His enquiries into evolutes enabled him to prove that
the evolute of a cycloid was an equal cycloid, and by utilizing
this property he constructed the isochronal pendulum generally
known as the *cycloidal pendulum*. In 1697 John Bernoulli
proposed the famous problem of the *brachistochrone* (see
Mechanics), and it was proved by Leibnitz, Newton and several
others that the cycloid was the required curve.

Fig. 1. |

Fig. 2. |

Fig. 3. |

The method by which the cycloid is generated shows that it
consists of an infinite number of cusps placed along the fixed line
and separated by a constant distance equal to the circumference
of the rolling circle. The name cycloid is usually restricted to the
portion between two consecutive cusps (fig. 1, curve *a*); the fixed
line LM is termed the base, and the
line PQ which divides the curve
symmetrically is the *axis*. The
co-ordinates of any point R on the
cycloid are expressible in the form
*x* = *a*(θ + sin θ); *y* = *a*(1 − cos θ),
where the co-ordinate axes are the
tangent at the vertex O and the
axis of the curve, *a* is the radius of
the generating circle, and θ the
angle R′CO, where RR′ is parallel to LM and C is the centre of the
circle in its symmetric position. Eliminating θ between these two
relations the equation is obtained in the form *x* = (2*ay* − *y*^{2})½ + *a*
vers-¹ *y*/*a*. The clumsiness of the relation renders it practically
useless, and the two separate relations in terms of a single parameter
θ suffice for the deduction of most of the properties of the curve.
The length of any arc may be determined by geometrical considerations
or by the methods of the integral calculus. When measured
from the vertex the results may be expressed
in the forms *s* = 4*a* sin ½θ and *s* = √(8*ay*); the
total length of the curve is 8*a*. The intrinsic
equation is *s* = 4*a* sin ψ, and the equation to the
evolute is *s* = 4*a* cos ψ, which proves the evolute
to be a similar cycloid placed as in fig. 2, in
which the curve QOP is the evolute and QPR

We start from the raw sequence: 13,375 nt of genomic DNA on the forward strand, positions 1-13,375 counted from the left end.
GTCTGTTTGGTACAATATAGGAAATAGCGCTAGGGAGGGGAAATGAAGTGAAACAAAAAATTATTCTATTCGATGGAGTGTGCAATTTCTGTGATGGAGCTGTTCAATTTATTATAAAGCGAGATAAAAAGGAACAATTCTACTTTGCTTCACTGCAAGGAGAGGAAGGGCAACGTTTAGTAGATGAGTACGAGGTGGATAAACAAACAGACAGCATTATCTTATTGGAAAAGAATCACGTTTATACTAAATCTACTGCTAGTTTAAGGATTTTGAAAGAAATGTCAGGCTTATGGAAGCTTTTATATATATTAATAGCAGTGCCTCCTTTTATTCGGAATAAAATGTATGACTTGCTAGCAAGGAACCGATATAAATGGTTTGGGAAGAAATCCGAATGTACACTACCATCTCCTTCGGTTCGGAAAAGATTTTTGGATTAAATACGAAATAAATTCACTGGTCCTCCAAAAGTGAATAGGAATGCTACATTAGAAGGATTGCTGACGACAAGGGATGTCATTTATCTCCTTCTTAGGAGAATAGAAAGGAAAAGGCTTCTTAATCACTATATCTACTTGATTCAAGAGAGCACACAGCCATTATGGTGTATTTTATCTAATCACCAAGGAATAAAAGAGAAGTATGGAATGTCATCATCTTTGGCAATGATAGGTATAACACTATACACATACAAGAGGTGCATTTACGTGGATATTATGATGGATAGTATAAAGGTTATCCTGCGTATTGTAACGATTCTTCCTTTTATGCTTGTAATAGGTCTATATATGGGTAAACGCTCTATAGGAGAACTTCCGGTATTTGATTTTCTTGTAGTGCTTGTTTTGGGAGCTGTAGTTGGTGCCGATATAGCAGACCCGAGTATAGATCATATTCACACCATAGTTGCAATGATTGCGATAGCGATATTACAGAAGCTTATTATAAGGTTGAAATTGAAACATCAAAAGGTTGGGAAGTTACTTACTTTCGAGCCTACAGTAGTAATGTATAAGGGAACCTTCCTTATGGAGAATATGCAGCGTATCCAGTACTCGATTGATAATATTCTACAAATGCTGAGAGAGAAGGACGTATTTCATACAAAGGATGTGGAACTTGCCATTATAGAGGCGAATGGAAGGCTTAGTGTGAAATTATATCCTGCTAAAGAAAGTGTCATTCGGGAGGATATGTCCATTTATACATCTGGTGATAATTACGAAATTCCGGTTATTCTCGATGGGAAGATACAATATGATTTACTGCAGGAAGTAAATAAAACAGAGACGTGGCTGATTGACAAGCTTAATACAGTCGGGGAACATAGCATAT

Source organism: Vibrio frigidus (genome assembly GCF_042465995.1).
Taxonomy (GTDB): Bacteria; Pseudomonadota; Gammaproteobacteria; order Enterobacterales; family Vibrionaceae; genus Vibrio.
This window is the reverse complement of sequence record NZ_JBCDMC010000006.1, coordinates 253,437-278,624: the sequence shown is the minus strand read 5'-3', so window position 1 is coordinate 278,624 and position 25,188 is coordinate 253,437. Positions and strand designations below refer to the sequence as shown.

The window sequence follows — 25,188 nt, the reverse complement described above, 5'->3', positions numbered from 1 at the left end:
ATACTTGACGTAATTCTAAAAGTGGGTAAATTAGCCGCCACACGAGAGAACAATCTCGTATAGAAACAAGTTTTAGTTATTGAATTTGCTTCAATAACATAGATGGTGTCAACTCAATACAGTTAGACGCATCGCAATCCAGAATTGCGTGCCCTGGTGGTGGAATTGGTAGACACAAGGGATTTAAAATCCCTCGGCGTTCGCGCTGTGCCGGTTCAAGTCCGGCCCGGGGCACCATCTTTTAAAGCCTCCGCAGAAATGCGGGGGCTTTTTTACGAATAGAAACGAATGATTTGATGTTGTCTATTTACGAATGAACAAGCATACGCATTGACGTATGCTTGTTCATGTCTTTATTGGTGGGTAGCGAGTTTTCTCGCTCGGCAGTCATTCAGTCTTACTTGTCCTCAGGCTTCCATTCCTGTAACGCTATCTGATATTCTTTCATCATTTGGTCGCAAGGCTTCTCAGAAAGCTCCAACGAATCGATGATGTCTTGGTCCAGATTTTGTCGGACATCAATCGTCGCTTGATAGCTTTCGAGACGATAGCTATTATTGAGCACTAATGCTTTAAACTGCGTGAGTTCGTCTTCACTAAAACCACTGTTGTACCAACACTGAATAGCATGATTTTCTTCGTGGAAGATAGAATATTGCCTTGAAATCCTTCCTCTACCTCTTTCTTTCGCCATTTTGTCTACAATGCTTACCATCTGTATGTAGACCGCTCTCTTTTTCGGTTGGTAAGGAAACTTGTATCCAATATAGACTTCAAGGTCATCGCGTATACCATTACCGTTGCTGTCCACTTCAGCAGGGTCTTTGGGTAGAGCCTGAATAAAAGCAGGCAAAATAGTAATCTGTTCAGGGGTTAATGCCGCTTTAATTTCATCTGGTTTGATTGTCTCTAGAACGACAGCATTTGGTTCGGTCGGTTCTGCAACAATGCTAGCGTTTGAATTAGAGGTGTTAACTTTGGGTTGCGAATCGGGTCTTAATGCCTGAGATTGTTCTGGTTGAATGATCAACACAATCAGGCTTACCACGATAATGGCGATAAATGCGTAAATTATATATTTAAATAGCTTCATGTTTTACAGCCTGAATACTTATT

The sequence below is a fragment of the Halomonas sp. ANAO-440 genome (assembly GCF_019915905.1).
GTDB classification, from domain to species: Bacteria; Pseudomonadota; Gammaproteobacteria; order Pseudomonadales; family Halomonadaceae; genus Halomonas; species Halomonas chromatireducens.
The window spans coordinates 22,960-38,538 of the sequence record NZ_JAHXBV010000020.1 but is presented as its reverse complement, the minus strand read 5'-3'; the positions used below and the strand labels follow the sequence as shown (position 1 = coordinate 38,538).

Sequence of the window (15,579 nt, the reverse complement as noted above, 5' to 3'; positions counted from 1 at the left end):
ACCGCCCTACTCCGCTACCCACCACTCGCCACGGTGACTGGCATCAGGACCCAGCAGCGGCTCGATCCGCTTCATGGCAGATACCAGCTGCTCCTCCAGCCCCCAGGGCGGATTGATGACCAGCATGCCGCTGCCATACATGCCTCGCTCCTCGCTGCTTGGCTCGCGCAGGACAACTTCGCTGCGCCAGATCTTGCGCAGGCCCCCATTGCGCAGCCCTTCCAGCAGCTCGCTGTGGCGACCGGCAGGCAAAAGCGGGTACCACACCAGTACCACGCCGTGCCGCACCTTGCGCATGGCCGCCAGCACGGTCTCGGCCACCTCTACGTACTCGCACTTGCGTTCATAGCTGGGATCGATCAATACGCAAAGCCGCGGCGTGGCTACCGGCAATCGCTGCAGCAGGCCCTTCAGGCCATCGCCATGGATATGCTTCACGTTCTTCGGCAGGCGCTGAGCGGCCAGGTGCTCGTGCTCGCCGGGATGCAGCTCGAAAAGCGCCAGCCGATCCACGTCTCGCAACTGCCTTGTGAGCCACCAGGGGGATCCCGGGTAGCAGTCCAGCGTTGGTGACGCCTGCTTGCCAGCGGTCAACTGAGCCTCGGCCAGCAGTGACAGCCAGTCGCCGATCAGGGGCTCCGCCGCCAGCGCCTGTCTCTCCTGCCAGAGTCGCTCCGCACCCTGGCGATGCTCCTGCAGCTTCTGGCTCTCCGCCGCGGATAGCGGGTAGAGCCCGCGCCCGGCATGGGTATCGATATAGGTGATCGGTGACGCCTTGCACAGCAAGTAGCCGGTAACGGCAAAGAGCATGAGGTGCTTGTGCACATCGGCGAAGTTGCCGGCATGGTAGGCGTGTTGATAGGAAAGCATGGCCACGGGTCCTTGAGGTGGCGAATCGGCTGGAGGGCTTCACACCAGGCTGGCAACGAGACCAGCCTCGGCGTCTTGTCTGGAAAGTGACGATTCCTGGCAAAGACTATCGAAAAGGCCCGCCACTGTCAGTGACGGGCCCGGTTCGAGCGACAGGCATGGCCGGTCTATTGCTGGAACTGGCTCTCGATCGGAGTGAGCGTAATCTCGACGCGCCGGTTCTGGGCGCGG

the original cycloid. The radius of curvature
at any point is readily deduced from the
intrinsic equation and has the value ρ = 4 cos ½θ, and is equal to
twice the normal which is 2*a* cos ½θ.

The *trochoids* were studied by Torricelli and F. van Schooten,
and more completely by John Wallis, who showed that they possessed
properties similar to those of the common cycloid. The cartesian
equation in terms similar to those used above is *x* = *a*θ + *b* sin θ;
*y* = *a* − *b* cos θ, where *a* is the radius of the generating circle and *b*
the distance of the carried point from the centre of the circle. If
the point is without the circle, *i.e.* if *a* < *b*,
then the curve exhibits a succession of
nodes or loops (fig. 1, curve *b*); if within
the circle, *i.e.* if *a* > *b*, the curve has the
form shown in fig. 1, curve *c*.

The *companion to the cycloid* is a curve so
named on account of its similarity of construction,
form and equation to the common
cycloid. It is generated as follows: Let ABC be a circle having AB
for a diameter. Draw any line DE perpendicular to AB and meeting
the circle in E, and take a point P on DE such that the line DP = arc
BE; then the locus of P is the companion to the cycloid. The curve
is shown in fig. 3. The cartesian equation, referred to the fixed
diameter and the tangent at B as axes may be expressed in the
forms *x* = *a*θ, *y* = *a*(1 − cos θ) and *y* − *a* = *a* sin (*x*/*a* − 12π); the latter
form shows that the locus is the harmonic curve.

For epi- and hypo-cycloids and epi- and hypo-trochoids see Epicycloid.

References.—Geometrical constructions relating to the curves
above described are to be found in T. H. Eagles, *Constructive Geometry*
*of Plane Curves*. For the mechanical and analytical investigation,
reference may be made to articles Mechanics and Infinitesimal Calculus.
A historical bibliography of these curves is given in
Brocard, *Notes de bibliographie des courbes géométriques* (1897). See
also Moritz Cantor, *Geschichte der Mathematik* (1894–1901).